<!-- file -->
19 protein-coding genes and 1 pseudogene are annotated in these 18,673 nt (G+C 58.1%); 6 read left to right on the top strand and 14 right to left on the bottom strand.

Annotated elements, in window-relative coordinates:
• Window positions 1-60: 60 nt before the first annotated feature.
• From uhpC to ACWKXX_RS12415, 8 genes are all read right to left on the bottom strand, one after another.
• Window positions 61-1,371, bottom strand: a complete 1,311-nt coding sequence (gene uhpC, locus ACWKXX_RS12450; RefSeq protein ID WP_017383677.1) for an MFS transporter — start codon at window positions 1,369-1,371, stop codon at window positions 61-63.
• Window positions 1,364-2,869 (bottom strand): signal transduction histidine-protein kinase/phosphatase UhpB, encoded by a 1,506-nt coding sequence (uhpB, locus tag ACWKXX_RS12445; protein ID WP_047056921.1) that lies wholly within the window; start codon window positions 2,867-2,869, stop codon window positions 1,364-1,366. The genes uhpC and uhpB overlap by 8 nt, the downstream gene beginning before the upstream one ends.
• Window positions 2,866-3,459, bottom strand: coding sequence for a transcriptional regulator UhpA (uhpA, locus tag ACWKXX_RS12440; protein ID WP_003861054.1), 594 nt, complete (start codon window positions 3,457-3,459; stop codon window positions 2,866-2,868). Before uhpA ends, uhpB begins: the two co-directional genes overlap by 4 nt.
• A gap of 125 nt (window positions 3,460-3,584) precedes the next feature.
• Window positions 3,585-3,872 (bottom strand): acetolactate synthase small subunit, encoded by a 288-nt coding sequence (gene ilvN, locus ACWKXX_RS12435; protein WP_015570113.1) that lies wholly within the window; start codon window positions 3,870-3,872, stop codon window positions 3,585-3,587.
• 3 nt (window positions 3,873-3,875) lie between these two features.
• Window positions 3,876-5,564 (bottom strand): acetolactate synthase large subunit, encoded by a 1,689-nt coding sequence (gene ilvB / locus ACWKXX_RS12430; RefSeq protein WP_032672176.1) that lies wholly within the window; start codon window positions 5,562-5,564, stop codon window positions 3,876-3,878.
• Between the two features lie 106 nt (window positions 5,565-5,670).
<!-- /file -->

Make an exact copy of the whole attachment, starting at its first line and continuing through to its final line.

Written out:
19 protein-coding genes and 1 pseudogene are annotated in these 18,673 nt (G+C 58.1%); 6 read left to right on the top strand and 14 right to left on the bottom strand.

Annotated elements, in window-relative coordinates:
• Window positions 1-60: 60 nt before the first annotated feature.
• From uhpC to ACWKXX_RS12415, 8 genes are all read right to left on the bottom strand, one after another.
• Window positions 61-1,371, bottom strand: a complete 1,311-nt coding sequence (gene uhpC, locus ACWKXX_RS12450; RefSeq protein ID WP_017383677.1) for an MFS transporter — start codon at window positions 1,369-1,371, stop codon at window positions 61-63.
• Window positions 1,364-2,869 (bottom strand): signal transduction histidine-protein kinase/phosphatase UhpB, encoded by a 1,506-nt coding sequence (uhpB, locus tag ACWKXX_RS12445; protein ID WP_047056921.1) that lies wholly within the window; start codon window positions 2,867-2,869, stop codon window positions 1,364-1,366. The genes uhpC and uhpB overlap by 8 nt, the downstream gene beginning before the upstream one ends.
• Window positions 2,866-3,459, bottom strand: coding sequence for a transcriptional regulator UhpA (uhpA, locus tag ACWKXX_RS12440; protein ID WP_003861054.1), 594 nt, complete (start codon window positions 3,457-3,459; stop codon window positions 2,866-2,868). Before uhpA ends, uhpB begins: the two co-directional genes overlap by 4 nt.
• A gap of 125 nt (window positions 3,460-3,584) precedes the next feature.
• Window positions 3,585-3,872 (bottom strand): acetolactate synthase small subunit, encoded by a 288-nt coding sequence (gene ilvN, locus ACWKXX_RS12435; protein WP_015570113.1) that lies wholly within the window; start codon window positions 3,870-3,872, stop codon window positions 3,585-3,587.
• 3 nt (window positions 3,873-3,875) lie between these two features.
• Window positions 3,876-5,564 (bottom strand): acetolactate synthase large subunit, encoded by a 1,689-nt coding sequence (gene ilvB / locus ACWKXX_RS12430; RefSeq protein WP_032672176.1) that lies wholly within the window; start codon window positions 5,562-5,564, stop codon window positions 3,876-3,878.
• Between the two features lie 106 nt (window positions 5,565-5,670).